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Be inspired by the Olympics but be careful

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Rio Olympics
Rio Olympics

What better way to get inspired to get active than watching the world’s best athletes take centre stage at the Rio 2016 Olympics.

The London 2012 Olympics not only gripped the nation with excitement but inspired us to get active with the number of people playing sport increasing dramatically. Of people asked in England, 52.2 per cent who already participated in sport and 74.3 per cent of who hadn’t participated in sport in the last 12 months said the London Olympics made them more interested in sport.

Getting active can reduce your risk of major illnesses, and research shows it can boost self-esteem, mood, sleep quality and energy, as well as reducing your risk of stress, depression, dementia and Alzheimer’s disease.

As much as this enthusiasm is supported and encouraged, local Cambridgeshire GPs want to remind budding news sports fanatics of some key pieces of health advice to help prevent unnecessary injuries. And, for those unfortunate enough to injure themselves, what is the right local NHS service to use.

Local GP Dr Amrit Takhar said: “It was fantastic to see how the last Olympics inspired so many people to get more active and we really hope Rio 2016 will reignite this passion.

“We know that being physically active either in sport or just moving more is one of the best things you can do to promote your health. It reduces the risk of heart disease and stroke as well helping to avoid chronic diseases like diabetes.

“However, there are simple steps you can take that will help you avoid any unwanted injury and ensure your new activity continues to be an enjoyable experience rather than a painful one.

“Whatever your chosen sport be sure to ease yourself into it slowly. Remember to start each activity with a gentle warm-up of at least five minutes, and when you’ve finished give yourself a few minutes to cool down by continuing your exercise gently followed by gently stretching.”

If you do find that you have misjudged your fitness and feel unwell, or injure yourself then it’s important to choose the right NHS service for your need.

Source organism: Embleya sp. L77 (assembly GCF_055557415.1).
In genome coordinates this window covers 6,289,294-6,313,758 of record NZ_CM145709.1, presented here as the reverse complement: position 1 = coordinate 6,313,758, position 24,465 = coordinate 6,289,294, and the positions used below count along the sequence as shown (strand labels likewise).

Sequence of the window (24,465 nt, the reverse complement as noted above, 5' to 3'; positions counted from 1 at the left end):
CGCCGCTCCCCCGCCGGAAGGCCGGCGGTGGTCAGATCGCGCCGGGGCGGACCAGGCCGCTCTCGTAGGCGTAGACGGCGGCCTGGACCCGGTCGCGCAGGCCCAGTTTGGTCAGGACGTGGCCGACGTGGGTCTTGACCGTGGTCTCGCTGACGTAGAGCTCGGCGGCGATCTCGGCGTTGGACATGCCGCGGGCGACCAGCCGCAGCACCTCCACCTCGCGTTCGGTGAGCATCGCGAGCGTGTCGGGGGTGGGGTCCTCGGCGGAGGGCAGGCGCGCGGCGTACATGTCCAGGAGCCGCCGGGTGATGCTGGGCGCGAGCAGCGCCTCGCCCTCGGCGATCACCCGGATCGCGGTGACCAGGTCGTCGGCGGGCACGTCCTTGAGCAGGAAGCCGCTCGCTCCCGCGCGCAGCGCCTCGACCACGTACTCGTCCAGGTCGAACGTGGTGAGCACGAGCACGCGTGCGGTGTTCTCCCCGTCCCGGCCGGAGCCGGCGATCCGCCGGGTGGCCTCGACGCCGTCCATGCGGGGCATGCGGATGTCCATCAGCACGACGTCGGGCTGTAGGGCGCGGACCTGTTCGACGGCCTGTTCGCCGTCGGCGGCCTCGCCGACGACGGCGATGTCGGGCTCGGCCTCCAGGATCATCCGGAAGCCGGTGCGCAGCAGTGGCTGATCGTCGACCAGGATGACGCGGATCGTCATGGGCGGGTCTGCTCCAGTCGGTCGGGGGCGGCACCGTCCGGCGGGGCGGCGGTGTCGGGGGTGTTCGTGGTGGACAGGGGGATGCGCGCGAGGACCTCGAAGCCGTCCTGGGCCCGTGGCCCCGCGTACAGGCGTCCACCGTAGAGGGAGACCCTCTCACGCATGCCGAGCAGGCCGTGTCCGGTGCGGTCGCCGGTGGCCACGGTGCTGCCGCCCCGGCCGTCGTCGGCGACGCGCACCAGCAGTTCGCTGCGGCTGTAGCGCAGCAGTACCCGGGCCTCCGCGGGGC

Dr Takhar added: “For minor injuries such as sprains and strains you don’t usually need to see a doctor and can look after yourself at home or with advice from your local pharmacist. If symptoms persist, then you can call NHS 111 who will direct you to the appropriate NHS service for your illness or injury.

“If the injury is severe, such as a broken bone, dislocation or head injury with vomiting or blacking out, go to your nearest accident and emergency (A&E) department as soon as possible.”

NHS 111 is open 24/7 every day of the year and can help with finding a nearby NHS service or signposting to the most appropriate medical help. NHS 111 can also direct to out of hour GP services.

Your local GP can advise on, and treat, a variety of problems. Residents are urged to phone their GP practice to find out what’s available to them before taking themselves to the emergency department. Many practices now offer telephone, face-to-face and online consultations.

There are also four minor illness and injury units in Cambridgeshire located in Peterborough, Ely, Wisbech and Doddington. Strains, sprains and most minor conditions can be treated here. Some offer X-rays too but check with the individual minor injury unit.

For more information and advice visit www.cambsandpeterboroughchoosewell.co.uk.

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